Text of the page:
Protecting
Northern Mexico Jaguar Reserve

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Northern Mexico Jaguar Reserve
Expanding the Protected area of the Most northerly population of Jaguar in the Americas

The Northern Mexico Jaguar Reserve (Reserva Jaguar del Norte) was the first reserve established in Mexico with the main objective of conserving the Jaguar and currently protecting 49,421 acre (20,000 hectares).

The Reserve to the east of the state of Sonora protects the most northerly population of Jaguar in the Americas, living alongside the extraordinary biodiversity of this little-known habitat. The reserve lies just 270 km from the border with the United States.

Northern Mexico Jaguar Reserve_Credit Photo Archive of Naturalia, A.C.Jaime Rojo
The rugged Sierra Madre and the 20,000 hectares Northern Mexico Jaguar Reserve (Credit: Photo Archive of Naturalia, A.C.Jaime Rojo)

The rugged Sierra Madre is made up of subtropical scrub or Sinaloan thorny scrub, as well as oak forest, and protection is a high priority in Sonora. Inventories of the area have recorded 215 bird species, 48 reptiles and amphibians and 47 mammal species (including Jaguar). One area has been identified as the only known nesting site for the Military Macaw in the region.

The Sierra Madre has also been a primarily cattle and sheep ranching area since the 17th century. Perhaps not surprisingly, Jaguar, Puma and other predators can come into conflict with farmers and rangers.

The rugged Sierra Madre is made up of subtropical scrub or Sinaloan thorny scrub, as well as oak forest, and protection is a high priority in Sonora. Inventories of the area have recorded 215 bird species, 48 reptiles and amphibians and 47 mammal species (including Jaguar). One area has been identified as the only known nesting site for the Military Macaw in the region.

Also a primarily cattle and sheep ranching area since the 17th century, not surprisingly, Jaguar, Puma and other predators can come into conflict with farmers and rangers.

Northern Mexico Jaguar Reserve_Credit Photo Archive of Naturalia, A.C.Jaime Rojo
The rugged Sierra Madre and the 20,000 hectares Northern Mexico Jaguar Reserve
(Credit: Photo Archive of Naturalia, A.C.Jaime Rojo)

Threats:
Poaching, Persecution & Habitat loss

Northern Mexico Jaguar Reserve_Jaguar Threats
Threats: Farming, livestock and Illegal Hunting by Poachers (Credit: Photo Archive of Naturalia)

Once consider a deity by the ancient Americans, living side by side and their warriors aspiring to the stealth and strength of the king of the jungle. The Jaguar post-European arrival cannot not be further from it’s lofty ancient status. Perceived as a pest, hunted to extinction in the United States and in Mexico numbers have plummeted 80% in 50 years and its nationwide distribution down 60%. Habitat loss from human settlement and farming is a major factor in Mexico. It is a very sad story considering the Jaguar rules the forests and mountains, maintaining an order and balance created so perfectly by nature.

In the region of the Northern Mexico Jaguar Reserve backlash from cattle and goat farmers is a huge problem. When farmers lose their livestock they will shoot and poison Jaguars while poachers will hunt Jaguars for their high price on the illegal wildlife trade.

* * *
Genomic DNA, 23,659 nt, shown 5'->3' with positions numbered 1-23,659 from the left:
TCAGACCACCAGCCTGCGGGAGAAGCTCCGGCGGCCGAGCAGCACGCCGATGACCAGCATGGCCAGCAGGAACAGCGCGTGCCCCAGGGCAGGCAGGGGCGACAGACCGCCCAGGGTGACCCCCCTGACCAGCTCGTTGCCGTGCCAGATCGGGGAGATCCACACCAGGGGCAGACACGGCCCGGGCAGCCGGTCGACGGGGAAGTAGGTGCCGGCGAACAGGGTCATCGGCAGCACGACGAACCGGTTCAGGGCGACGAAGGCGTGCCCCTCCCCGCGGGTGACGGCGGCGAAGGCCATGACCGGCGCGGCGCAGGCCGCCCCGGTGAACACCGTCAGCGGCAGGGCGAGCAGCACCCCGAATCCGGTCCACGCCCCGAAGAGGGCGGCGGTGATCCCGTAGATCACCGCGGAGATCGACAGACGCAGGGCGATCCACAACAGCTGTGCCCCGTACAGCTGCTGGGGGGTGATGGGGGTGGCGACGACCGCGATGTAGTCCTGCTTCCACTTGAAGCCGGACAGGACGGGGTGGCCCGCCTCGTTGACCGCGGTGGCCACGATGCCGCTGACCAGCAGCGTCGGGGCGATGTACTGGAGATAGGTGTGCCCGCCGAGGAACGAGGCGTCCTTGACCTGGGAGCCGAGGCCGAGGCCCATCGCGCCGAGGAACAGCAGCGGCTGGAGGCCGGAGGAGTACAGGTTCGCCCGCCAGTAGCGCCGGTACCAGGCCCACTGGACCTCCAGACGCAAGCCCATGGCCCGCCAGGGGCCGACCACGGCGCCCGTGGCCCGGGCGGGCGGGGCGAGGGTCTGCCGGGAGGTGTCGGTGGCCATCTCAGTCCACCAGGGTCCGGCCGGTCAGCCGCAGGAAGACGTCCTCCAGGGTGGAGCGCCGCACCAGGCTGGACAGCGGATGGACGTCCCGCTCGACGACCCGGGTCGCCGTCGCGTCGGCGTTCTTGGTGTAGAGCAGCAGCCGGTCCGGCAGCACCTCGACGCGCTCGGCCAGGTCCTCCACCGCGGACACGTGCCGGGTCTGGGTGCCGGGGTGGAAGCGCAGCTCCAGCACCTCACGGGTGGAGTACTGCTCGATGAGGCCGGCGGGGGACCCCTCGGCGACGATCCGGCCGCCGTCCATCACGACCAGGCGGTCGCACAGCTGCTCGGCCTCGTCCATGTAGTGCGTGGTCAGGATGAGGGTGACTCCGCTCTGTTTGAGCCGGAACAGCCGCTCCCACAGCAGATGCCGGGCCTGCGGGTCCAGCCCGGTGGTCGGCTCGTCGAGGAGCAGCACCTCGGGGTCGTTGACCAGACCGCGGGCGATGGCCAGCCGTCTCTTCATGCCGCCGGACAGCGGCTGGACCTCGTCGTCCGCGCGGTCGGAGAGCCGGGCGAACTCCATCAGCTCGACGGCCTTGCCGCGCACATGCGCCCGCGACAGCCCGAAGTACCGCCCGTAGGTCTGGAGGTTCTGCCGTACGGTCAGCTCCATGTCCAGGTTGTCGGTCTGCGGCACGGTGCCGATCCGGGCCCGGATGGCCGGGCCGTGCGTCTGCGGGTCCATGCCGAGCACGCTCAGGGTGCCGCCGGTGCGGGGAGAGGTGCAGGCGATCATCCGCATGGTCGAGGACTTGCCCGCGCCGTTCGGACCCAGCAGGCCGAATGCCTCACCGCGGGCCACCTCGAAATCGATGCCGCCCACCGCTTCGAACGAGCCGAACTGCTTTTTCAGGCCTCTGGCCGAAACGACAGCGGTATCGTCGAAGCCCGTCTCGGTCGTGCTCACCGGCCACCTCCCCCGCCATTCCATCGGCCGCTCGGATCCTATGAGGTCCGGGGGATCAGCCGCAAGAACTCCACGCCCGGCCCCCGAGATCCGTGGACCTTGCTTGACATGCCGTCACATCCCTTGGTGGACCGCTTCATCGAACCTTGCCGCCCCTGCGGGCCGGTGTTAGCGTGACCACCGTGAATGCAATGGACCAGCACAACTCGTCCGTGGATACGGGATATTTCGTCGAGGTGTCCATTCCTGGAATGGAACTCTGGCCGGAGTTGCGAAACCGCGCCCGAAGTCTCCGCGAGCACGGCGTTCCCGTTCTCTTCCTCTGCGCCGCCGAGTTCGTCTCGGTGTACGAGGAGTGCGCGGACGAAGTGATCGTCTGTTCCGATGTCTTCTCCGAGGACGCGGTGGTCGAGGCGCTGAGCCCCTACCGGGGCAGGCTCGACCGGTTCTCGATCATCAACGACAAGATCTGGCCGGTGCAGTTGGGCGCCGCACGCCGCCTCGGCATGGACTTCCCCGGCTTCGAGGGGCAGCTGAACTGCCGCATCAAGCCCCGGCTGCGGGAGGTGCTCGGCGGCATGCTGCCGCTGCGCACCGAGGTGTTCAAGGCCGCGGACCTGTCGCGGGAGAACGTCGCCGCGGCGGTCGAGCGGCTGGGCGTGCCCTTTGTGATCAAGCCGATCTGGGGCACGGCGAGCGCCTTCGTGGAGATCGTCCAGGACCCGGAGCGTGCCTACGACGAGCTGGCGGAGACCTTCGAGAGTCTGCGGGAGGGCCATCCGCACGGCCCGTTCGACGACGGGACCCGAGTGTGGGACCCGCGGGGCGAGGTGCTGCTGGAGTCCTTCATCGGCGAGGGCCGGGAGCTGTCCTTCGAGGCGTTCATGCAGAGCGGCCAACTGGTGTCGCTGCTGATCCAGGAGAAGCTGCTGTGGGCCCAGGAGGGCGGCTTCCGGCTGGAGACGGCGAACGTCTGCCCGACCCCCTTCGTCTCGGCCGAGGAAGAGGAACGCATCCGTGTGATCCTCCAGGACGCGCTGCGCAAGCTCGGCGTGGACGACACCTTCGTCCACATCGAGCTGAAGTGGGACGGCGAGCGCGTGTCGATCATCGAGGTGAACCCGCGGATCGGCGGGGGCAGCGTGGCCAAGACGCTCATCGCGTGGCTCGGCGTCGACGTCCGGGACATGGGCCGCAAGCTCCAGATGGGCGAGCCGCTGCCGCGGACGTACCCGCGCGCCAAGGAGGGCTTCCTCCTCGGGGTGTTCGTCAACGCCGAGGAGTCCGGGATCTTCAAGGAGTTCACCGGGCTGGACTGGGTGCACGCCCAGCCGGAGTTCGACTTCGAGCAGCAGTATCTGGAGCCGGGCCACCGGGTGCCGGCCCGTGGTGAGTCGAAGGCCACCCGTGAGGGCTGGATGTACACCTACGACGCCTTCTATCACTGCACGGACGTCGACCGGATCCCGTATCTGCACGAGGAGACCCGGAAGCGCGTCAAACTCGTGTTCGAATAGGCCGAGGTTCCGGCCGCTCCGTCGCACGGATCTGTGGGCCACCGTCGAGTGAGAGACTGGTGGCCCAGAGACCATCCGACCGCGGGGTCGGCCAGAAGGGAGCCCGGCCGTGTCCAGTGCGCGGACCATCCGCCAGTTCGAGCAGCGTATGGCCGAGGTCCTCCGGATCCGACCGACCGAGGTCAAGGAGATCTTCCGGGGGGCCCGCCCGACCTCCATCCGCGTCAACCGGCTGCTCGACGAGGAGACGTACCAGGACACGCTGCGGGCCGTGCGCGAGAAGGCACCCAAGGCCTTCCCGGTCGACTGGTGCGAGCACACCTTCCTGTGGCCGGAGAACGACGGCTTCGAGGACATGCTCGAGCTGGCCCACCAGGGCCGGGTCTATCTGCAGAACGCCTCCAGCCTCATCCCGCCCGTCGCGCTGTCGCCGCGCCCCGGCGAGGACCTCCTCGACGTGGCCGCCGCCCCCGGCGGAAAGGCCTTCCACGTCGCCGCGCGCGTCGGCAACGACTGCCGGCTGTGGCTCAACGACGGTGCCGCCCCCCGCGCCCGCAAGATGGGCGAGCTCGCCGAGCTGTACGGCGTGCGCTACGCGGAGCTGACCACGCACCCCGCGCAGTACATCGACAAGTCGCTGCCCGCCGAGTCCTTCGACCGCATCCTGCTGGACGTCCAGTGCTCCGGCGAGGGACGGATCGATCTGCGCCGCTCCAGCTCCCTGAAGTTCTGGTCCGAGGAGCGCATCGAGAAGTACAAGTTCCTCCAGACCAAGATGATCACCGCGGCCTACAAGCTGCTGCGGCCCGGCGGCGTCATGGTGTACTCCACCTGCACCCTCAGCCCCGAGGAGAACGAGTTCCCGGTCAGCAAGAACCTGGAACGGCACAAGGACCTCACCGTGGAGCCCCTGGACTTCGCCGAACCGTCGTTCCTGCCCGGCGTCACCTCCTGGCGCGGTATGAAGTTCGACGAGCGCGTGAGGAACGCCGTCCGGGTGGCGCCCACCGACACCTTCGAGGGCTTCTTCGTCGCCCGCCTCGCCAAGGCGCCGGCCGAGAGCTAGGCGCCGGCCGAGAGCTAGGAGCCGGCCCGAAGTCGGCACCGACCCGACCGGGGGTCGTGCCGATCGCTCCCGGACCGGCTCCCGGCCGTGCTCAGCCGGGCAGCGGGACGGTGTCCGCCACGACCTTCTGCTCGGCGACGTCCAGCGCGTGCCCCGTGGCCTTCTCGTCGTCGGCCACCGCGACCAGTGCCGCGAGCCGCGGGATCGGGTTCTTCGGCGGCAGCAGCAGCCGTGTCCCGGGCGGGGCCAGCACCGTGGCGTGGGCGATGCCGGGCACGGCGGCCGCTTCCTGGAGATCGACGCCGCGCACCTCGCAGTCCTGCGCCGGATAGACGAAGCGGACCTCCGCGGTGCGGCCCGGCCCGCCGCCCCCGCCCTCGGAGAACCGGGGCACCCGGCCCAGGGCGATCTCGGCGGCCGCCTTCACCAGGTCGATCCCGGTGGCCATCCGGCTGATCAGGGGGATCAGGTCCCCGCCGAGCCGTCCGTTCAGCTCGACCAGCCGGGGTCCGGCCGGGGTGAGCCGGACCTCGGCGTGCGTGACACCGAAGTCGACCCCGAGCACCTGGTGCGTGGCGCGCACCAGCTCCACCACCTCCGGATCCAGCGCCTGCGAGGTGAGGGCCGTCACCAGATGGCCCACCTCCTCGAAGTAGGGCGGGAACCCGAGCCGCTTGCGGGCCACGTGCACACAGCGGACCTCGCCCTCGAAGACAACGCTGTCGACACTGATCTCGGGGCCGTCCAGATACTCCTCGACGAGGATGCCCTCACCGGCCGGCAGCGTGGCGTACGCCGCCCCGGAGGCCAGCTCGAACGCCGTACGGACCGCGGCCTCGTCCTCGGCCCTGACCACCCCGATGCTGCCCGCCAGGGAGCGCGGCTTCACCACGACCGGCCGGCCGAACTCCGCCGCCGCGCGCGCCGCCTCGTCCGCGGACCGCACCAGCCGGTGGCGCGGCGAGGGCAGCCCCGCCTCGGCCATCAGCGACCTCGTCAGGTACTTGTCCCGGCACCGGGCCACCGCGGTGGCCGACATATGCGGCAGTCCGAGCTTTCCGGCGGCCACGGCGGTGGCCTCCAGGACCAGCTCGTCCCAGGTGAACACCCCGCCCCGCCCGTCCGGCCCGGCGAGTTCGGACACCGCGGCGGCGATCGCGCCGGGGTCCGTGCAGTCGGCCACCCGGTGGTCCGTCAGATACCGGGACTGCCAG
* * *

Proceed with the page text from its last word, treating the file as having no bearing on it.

Once consider a deity by the ancient Americans, living side by side and their warriors aspiring to the stealth and strength of the king of the jungle. The Jaguar post-European arrival cannot not be further from it’s lofty ancient status. Perceived as a pest, hunted to extinction in the United States and in Mexico numbers have plummeted 80% in 50 years and its nationwide distribution down 60%. Habitat loss from human settlement and farming is a major factor in Mexico. It is a very sad story considering the Jaguar rules the forests and mountains, maintaining an order and balance created so perfectly by nature.

In the region of the Northern Mexico Jaguar Reserve backlash from cattle and goat farmers is a huge problem. When farmers lose their livestock they will shoot and poison Jaguars while poachers will hunt Jaguars for their high price on the illegal wildlife trade.

Northern Mexico Jaguar Reserve_Jaguar Threats
Illegal Hunting by Poachers (Credit: Photo Archive of Naturalia)

Where is the
Northern Mexico Jaguar Reserve?

Our Current 'Buy-An-Acre' Project:
Linking the North Mexico Jaguar reserve

Naturalia Comité para la Conservación de Especies Silvestres (Naturalia) have requested support to purchase two properties totaling nearly 4,000 acres to expand and connect the Northern Mexico Jaguar Reserve / Reserva Jaguar del Norte, currently protecting 49,421 acre (20,000 hectares) with land currently owned by Naturalia covering 3,706 acres (1,500 hectares).

This will increase protection for the Jaguar, connect separated populations and create new safe passage for an even great number of species including  Puma, Bobcats, and Ocelots.

Tree Hugger Traveldriven through our client Eco Rewards programme, will be donating to World Land Trust’s Northern Mexico Jaguar Reserve ‘Buy-an-Arce’ land protection programme. 

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The Northern Mexico Jaguar Reserve as mentioned is also home to four feline species: jaguars, mountain lions (puma), bobcats, and ocelots. It is also the only known place on the planet where jaguars and badgers overlap. What is believed to be the northernmost military macaw nesting site is located near the southernmost nesting bald eagles in North America, placing the reserve in the centre of the only area where these two birds intermingle. It likewise serves as the southern limit of surviving lowland leopard frogs.

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Tree Hugger Travel donate up to ⅓ of your tour bookings to World Land Trust.

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